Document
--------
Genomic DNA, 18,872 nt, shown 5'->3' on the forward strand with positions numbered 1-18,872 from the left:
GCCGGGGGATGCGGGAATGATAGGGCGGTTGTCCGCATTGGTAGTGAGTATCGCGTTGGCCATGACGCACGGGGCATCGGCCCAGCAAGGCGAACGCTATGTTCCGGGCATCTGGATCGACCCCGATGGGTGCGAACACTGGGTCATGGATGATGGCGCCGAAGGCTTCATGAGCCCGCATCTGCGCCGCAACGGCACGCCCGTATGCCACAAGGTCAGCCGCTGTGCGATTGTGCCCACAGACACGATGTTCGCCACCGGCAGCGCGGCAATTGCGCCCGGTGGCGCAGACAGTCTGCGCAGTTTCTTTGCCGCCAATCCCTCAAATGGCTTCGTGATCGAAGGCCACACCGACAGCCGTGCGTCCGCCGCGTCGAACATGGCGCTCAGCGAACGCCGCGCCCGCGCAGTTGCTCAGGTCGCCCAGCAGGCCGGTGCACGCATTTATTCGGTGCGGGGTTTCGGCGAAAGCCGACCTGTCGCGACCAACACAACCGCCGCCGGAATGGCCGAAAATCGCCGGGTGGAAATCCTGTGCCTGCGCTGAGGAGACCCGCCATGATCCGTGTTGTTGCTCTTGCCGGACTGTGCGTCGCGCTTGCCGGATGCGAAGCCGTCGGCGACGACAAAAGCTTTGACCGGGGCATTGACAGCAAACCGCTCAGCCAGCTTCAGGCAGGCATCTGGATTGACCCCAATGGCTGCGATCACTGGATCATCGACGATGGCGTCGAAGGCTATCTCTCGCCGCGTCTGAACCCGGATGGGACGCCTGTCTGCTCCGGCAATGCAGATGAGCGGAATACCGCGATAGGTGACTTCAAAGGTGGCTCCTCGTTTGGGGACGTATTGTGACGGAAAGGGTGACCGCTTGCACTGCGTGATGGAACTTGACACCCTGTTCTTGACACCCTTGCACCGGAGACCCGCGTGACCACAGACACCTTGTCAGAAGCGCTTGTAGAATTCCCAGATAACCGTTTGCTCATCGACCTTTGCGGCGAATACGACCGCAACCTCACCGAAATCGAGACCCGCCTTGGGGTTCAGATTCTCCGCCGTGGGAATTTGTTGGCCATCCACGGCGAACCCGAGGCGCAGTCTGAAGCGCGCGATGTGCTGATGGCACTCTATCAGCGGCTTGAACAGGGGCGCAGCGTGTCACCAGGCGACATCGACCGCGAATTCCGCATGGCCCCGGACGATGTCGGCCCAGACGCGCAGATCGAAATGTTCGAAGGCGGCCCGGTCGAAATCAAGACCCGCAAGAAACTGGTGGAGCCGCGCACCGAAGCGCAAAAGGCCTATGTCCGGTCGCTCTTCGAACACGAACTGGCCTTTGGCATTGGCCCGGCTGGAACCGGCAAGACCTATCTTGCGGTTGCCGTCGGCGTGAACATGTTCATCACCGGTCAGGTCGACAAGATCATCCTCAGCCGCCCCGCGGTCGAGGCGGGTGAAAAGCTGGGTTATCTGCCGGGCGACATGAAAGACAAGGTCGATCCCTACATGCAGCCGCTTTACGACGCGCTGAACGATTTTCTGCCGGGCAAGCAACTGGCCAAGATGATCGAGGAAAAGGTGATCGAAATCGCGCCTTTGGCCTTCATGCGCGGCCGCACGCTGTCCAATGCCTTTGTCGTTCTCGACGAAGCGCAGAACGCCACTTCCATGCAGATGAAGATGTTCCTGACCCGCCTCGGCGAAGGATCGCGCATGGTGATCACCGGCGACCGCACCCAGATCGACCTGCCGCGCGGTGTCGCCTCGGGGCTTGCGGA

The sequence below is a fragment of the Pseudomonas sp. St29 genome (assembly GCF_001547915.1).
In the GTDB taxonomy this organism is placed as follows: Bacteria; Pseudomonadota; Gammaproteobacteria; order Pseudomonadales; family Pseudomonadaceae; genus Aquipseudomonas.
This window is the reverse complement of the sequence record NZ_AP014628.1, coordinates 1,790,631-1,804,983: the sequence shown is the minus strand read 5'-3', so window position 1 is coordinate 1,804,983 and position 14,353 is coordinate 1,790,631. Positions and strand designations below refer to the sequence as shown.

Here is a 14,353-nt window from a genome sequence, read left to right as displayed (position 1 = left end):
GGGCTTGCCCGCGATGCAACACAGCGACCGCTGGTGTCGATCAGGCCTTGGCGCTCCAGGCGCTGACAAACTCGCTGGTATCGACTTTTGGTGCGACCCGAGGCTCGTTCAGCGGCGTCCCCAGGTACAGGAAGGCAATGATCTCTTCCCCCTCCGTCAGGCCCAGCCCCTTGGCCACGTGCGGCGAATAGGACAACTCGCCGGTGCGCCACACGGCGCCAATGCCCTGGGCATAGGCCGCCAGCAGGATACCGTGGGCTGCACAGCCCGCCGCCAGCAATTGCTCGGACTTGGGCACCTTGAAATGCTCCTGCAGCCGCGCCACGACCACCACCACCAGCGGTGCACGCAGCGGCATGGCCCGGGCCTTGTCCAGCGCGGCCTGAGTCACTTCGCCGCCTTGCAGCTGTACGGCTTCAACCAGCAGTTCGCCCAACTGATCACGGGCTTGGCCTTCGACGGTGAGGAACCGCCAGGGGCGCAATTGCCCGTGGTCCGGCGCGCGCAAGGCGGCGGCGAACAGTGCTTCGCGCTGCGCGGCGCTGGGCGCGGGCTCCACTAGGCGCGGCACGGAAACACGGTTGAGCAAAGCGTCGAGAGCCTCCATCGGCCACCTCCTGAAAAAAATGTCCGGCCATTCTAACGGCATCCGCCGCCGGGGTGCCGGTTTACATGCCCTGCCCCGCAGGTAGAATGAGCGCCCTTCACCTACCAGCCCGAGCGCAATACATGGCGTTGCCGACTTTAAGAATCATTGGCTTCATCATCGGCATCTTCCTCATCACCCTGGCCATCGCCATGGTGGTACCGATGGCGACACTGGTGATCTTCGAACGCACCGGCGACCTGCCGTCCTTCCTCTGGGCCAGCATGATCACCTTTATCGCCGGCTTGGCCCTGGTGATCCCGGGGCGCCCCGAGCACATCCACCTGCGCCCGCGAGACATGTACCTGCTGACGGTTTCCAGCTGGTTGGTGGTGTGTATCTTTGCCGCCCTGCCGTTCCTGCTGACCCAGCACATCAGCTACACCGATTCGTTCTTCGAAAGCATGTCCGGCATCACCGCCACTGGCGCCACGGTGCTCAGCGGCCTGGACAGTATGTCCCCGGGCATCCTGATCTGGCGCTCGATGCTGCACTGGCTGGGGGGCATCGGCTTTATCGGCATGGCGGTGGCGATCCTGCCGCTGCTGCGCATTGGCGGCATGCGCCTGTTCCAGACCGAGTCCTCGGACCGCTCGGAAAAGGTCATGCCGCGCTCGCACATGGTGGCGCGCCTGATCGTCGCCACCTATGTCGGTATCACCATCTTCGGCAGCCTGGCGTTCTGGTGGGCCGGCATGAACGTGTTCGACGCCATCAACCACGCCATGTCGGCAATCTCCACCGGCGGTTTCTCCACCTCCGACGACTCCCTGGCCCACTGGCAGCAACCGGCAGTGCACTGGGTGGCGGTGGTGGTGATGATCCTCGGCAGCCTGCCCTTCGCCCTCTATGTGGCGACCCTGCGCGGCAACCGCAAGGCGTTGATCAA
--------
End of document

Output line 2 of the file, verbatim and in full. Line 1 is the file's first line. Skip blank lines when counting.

GCCGGGGGATGCGGGAATGATAGGGCGGTTGTCCGCATTGGTAGTGAGTATCGCGTTGGCCATGACGCACGGGGCATCGGCCCAGCAAGGCGAACGCTATGTTCCGGGCATCTGGATCGACCCCGATGGGTGCGAACACTGGGTCATGGATGATGGCGCCGAAGGCTTCATGAGCCCGCATCTGCGCCGCAACGGCACGCCCGTATGCCACAAGGTCAGCCGCTGTGCGATTGTGCCCACAGACACGATGTTCGCCACCGGCAGCGCGGCAATTGCGCCCGGTGGCGCAGACAGTCTGCGCAGTTTCTTTGCCGCCAATCCCTCAAATGGCTTCGTGATCGAAGGCCACACCGACAGCCGTGCGTCCGCCGCGTCGAACATGGCGCTCAGCGAACGCCGCGCCCGCGCAGTTGCTCAGGTCGCCCAGCAGGCCGGTGCACGCATTTATTCGGTGCGGGGTTTCGGCGAAAGCCGACCTGTCGCGACCAACACAACCGCCGCCGGAATGGCCGAAAATCGCCGGGTGGAAATCCTGTGCCTGCGCTGAGGAGACCCGCCATGATCCGTGTTGTTGCTCTTGCCGGACTGTGCGTCGCGCTTGCCGGATGCGAAGCCGTCGGCGACGACAAAAGCTTTGACCGGGGCATTGACAGCAAACCGCTCAGCCAGCTTCAGGCAGGCATCTGGATTGACCCCAATGGCTGCGATCACTGGATCATCGACGATGGCGTCGAAGGCTATCTCTCGCCGCGTCTGAACCCGGATGGGACGCCTGTCTGCTCCGGCAATGCAGATGAGCGGAATACCGCGATAGGTGACTTCAAAGGTGGCTCCTCGTTTGGGGACGTATTGTGACGGAAAGGGTGACCGCTTGCACTGCGTGATGGAACTTGACACCCTGTTCTTGACACCCTTGCACCGGAGACCCGCGTGACCACAGACACCTTGTCAGAAGCGCTTGTAGAATTCCCAGATAACCGTTTGCTCATCGACCTTTGCGGCGAATACGACCGCAACCTCACCGAAATCGAGACCCGCCTTGGGGTTCAGATTCTCCGCCGTGGGAATTTGTTGGCCATCCACGGCGAACCCGAGGCGCAGTCTGAAGCGCGCGATGTGCTGATGGCACTCTATCAGCGGCTTGAACAGGGGCGCAGCGTGTCACCAGGCGACATCGACCGCGAATTCCGCATGGCCCCGGACGATGTCGGCCCAGACGCGCAGATCGAAATGTTCGAAGGCGGCCCGGTCGAAATCAAGACCCGCAAGAAACTGGTGGAGCCGCGCACCGAAGCGCAAAAGGCCTATGTCCGGTCGCTCTTCGAACACGAACTGGCCTTTGGCATTGGCCCGGCTGGAACCGGCAAGACCTATCTTGCGGTTGCCGTCGGCGTGAACATGTTCATCACCGGTCAGGTCGACAAGATCATCCTCAGCCGCCCCGCGGTCGAGGCGGGTGAAAAGCTGGGTTATCTGCCGGGCGACATGAAAGACAAGGTCGATCCCTACATGCAGCCGCTTTACGACGCGCTGAACGATTTTCTGCCGGGCAAGCAACTGGCCAAGATGATCGAGGAAAAGGTGATCGAAATCGCGCCTTTGGCCTTCATGCGCGGCCGCACGCTGTCCAATGCCTTTGTCGTTCTCGACGAAGCGCAGAACGCCACTTCCATGCAGATGAAGATGTTCCTGACCCGCCTCGGCGAAGGATCGCGCATGGTGATCACCGGCGACCGCACCCAGATCGACCTGCCGCGCGGTGTCGCCTCGGGGCTTGCGGA